Q: I’ve heard that eating meat isn’t healthy. What makes it not healthy? How much is safe to eat?
– Sam in San Clemente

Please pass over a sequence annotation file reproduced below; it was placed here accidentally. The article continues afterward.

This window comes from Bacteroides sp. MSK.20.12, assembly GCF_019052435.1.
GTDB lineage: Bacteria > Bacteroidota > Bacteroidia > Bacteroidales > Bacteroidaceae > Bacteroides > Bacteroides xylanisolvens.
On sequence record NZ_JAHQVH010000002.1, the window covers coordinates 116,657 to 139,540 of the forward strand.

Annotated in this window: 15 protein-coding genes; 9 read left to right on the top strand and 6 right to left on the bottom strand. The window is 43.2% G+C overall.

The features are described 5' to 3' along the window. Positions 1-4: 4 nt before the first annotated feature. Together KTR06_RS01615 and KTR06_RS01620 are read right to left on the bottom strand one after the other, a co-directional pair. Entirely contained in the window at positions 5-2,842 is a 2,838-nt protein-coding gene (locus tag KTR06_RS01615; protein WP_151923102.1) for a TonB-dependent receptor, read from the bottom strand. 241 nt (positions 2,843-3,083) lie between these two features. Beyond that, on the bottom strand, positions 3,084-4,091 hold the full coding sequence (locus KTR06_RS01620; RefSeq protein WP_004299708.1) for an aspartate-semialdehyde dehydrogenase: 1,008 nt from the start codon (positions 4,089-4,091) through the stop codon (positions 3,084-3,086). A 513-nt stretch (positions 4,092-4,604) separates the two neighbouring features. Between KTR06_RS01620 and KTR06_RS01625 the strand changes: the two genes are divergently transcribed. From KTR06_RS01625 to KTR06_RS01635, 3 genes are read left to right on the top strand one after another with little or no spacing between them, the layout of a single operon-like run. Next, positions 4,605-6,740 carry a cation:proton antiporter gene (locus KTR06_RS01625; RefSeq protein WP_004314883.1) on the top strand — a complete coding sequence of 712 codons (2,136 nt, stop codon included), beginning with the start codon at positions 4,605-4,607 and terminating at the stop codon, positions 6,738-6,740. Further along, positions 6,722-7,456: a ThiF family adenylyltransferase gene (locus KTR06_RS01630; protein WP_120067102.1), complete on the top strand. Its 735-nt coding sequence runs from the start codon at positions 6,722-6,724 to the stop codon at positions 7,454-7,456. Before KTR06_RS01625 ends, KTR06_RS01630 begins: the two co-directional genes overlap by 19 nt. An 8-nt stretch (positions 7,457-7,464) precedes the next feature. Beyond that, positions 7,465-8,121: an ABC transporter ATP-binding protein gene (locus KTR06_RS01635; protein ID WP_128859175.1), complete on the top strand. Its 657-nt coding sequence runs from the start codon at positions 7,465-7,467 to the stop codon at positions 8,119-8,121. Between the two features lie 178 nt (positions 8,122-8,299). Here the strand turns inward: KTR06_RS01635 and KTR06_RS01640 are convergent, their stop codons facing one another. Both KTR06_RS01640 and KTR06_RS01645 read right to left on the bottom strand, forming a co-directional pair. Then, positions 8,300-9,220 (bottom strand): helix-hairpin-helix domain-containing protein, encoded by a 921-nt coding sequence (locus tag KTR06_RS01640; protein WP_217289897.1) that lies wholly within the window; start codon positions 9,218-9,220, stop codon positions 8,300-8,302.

A: Avoiding meat is no longer fringy business. With meat linked to everything from heart disease to cancer, many people have taken the plunge and gone vegetarian. Several studies show that meat consumption, with its high amount of saturated fat and cholesterol, is positively correlated with heart disease in both men and women. People who daily eat meat have a 50% higher risk of developing heart disease compared to vegetarians. In fact, disease risk increases as both the length of time and frequency of meat consumption increases. Consequently, people who adopt a vegetarian diet early in life have a lower risk of disease than do people who wait until after age 50 to switch from meat to beans. In all fairness to meat, it may not be the harmful effects of a T-bone steak per se, but the protective effects of other foods in the vegetarian diet that is the real issue. Studies on Seventh Day Adventists, a group with a high percentage of vegetarians and much lower cancer rate than found in the general public, have found that meat was not a significant factor in the development of certain types of cancer. However, these studies did find that people who ate lots of fruits, legumes, and vegetables were at much lower risk for certain cancers, probably because they simply didn’t have as much room in their diets for other fattier foods. To add to the controversy, a published in the Archives of Internal Medicine found that a little extra-lean red meat did not increase the risk for developing heart disease in a group of men and women. In addition, since meat is the very best and most absorbable source of iron, premenopausal women, teenage girls, and young children – all of which are at high risk for iron deficiency – might consider including a little meat in their diets. In short, a 3-ounce serving of extra-lean meat (7% fat by weight) a couple times a week is not a problem, but gone are the days of the 16-ounce steak! – Elizabeth Somer